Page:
Pycnocline

The pycnocline is the layer where the density changes rapidly with depth. It results from the stratification under the effect of gravity of the mixed layer. In tropical oceans, the base of the pycnocline coincides with the thermocline where the temperature changes rapidly with depth. The top of the pycnocline is at the interface between the surface water, of low density, and the stratified layer.

Profiles of density considered as representative of equatorial oceans to determine the depth of the interfaces (dashed lines) associated with normal modes for the Pacific (1), the Atlantic (2) and the Indian (3) Oceans. Interfaces associated with the first baroclinic modes are determined so that phase speeds are close to those observed, i.e. 2.8, 2.35 and 2.3 m/s, respectively. Interfaces associated with highest modes are positioned at the top of the pycnoclines. Phase speeds that follow allow explaining satisfactorily the resonance of 4-year period waves in the Pacific and the Indian oceans and the 8-year period waves in the Atlantic ocean. However, the resonance of a 4-year period wave in the Atlantic and 1- and 2-year period waves in the Indian oceans that contribute to the IOD suggests the existence of intermediate interfaces located within the pycnocline (their location is approximate).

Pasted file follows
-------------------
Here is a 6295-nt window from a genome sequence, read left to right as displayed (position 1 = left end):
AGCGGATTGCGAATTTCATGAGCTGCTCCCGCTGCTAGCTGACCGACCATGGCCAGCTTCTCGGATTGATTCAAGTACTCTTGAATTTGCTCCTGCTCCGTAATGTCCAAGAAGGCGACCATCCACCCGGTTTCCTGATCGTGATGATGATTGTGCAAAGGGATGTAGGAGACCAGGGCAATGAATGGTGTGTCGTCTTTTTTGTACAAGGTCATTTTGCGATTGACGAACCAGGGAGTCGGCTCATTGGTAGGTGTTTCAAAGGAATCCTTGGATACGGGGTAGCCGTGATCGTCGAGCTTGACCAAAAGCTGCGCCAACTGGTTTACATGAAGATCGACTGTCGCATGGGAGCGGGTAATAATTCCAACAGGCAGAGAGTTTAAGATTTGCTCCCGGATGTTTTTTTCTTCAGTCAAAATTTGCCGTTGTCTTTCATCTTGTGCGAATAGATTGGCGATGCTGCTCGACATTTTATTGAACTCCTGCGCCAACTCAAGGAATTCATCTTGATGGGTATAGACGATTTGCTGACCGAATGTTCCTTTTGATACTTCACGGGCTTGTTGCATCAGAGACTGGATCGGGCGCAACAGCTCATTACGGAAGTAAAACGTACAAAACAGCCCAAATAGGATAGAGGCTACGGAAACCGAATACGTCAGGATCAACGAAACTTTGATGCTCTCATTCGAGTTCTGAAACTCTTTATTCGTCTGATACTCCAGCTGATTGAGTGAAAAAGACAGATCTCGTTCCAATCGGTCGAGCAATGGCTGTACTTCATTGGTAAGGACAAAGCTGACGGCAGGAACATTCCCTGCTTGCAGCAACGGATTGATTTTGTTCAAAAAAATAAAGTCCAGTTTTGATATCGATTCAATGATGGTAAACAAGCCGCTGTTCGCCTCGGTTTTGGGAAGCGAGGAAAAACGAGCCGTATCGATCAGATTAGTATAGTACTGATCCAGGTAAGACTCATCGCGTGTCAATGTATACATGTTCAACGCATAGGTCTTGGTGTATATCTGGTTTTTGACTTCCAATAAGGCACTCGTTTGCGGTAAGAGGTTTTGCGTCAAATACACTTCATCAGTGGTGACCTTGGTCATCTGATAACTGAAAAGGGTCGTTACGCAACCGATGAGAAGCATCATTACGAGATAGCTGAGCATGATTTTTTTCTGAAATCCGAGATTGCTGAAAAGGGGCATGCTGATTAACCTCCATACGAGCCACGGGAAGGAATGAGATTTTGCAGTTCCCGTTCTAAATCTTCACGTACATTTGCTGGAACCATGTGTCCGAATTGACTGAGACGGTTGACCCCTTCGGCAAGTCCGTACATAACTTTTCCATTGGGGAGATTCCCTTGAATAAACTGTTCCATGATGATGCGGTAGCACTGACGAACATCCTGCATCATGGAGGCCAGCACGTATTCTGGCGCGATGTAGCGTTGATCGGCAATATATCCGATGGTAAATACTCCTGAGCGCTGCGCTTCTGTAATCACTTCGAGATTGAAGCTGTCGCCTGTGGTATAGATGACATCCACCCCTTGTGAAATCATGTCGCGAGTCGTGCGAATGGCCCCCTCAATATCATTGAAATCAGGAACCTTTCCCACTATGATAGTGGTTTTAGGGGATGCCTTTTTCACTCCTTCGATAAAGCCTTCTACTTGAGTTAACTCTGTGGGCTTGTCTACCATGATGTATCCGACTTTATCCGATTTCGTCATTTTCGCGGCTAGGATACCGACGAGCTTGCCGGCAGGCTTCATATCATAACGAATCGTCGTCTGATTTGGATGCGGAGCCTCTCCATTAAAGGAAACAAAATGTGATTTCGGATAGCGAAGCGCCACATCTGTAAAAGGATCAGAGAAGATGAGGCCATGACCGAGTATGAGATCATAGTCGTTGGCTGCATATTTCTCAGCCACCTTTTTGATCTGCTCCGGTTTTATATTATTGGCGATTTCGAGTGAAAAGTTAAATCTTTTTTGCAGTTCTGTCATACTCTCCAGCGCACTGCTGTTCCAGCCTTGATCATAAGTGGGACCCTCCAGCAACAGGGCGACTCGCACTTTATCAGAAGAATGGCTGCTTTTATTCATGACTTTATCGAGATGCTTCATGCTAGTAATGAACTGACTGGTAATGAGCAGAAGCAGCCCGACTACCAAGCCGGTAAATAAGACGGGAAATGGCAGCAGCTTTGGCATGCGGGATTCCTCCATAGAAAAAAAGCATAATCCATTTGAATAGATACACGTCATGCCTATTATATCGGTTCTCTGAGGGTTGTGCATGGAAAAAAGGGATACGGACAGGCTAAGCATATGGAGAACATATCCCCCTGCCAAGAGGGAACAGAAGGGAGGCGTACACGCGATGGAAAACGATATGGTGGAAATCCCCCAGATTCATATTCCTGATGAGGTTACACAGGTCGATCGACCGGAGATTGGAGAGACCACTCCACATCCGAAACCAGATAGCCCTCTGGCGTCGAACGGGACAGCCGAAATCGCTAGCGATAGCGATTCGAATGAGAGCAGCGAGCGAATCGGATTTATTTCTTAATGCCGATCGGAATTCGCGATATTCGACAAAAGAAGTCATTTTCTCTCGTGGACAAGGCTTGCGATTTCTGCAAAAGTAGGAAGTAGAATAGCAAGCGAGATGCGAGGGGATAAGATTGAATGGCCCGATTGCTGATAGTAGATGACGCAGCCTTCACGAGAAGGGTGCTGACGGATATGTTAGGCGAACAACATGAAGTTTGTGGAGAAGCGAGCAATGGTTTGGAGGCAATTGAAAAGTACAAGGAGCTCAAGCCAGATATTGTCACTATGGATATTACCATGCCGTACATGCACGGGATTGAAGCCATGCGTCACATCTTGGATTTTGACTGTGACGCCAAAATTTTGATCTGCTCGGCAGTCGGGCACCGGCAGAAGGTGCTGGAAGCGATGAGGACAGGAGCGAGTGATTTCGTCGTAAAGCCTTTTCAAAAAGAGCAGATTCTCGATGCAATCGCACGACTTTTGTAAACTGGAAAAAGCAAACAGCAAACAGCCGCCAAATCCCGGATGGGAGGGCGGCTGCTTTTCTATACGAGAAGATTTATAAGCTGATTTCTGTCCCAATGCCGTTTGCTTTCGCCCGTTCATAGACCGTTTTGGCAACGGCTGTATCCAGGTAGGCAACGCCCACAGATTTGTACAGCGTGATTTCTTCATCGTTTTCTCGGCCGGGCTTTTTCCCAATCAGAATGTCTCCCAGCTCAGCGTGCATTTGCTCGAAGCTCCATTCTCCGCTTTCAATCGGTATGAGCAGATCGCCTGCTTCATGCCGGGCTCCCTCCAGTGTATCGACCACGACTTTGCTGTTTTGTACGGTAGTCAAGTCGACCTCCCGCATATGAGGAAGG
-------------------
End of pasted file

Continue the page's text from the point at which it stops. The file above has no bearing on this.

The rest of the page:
Profiles of density considered as representative of equatorial oceans to determine the depth of the interfaces (dashed lines) associated with normal modes for the Pacific (1), the Atlantic (2) and the Indian (3) Oceans. Interfaces associated with the first baroclinic modes are determined so that phase speeds are close to those observed, i.e. 2.8, 2.35 and 2.3 m/s, respectively. Interfaces associated with highest modes are positioned at the top of the pycnoclines. Phase speeds that follow allow explaining satisfactorily the resonance of 4-year period waves in the Pacific and the Indian oceans and the 8-year period waves in the Atlantic ocean. However, the resonance of a 4-year period wave in the Atlantic and 1- and 2-year period waves in the Indian oceans that contribute to the IOD suggests the existence of intermediate interfaces located within the pycnocline (their location is approximate).

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